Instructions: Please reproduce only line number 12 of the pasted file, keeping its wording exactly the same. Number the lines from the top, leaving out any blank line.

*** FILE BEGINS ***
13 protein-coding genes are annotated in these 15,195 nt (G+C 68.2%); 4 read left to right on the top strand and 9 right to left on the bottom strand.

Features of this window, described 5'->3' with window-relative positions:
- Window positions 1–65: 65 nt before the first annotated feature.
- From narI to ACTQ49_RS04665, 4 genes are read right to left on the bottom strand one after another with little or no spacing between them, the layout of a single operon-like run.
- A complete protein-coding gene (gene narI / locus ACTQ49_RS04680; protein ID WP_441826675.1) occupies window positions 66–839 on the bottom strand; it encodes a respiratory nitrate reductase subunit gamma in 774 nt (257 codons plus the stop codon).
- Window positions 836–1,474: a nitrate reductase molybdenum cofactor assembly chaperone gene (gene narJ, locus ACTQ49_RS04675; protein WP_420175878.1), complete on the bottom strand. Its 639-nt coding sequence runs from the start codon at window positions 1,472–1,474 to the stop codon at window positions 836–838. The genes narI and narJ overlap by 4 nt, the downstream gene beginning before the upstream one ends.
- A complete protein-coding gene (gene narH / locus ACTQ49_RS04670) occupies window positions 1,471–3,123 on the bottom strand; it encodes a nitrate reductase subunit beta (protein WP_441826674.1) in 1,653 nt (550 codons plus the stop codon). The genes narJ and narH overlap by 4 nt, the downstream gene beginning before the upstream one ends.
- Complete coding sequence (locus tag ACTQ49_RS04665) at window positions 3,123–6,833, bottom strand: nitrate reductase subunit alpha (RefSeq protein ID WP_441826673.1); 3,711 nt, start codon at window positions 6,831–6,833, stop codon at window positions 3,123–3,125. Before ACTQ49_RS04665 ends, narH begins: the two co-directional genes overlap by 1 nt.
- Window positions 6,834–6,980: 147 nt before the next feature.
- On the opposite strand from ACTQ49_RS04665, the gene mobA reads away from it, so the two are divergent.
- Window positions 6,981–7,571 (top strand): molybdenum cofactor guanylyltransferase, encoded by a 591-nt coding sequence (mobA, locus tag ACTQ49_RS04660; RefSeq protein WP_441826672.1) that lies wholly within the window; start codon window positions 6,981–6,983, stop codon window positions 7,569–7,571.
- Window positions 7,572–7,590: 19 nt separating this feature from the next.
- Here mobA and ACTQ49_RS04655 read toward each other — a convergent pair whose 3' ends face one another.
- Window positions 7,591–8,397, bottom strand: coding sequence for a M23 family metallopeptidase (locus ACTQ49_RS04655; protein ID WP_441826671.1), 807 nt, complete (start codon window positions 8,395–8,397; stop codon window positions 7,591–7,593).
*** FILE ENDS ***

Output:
- Window positions 7,572–7,590: 19 nt separating this feature from the next.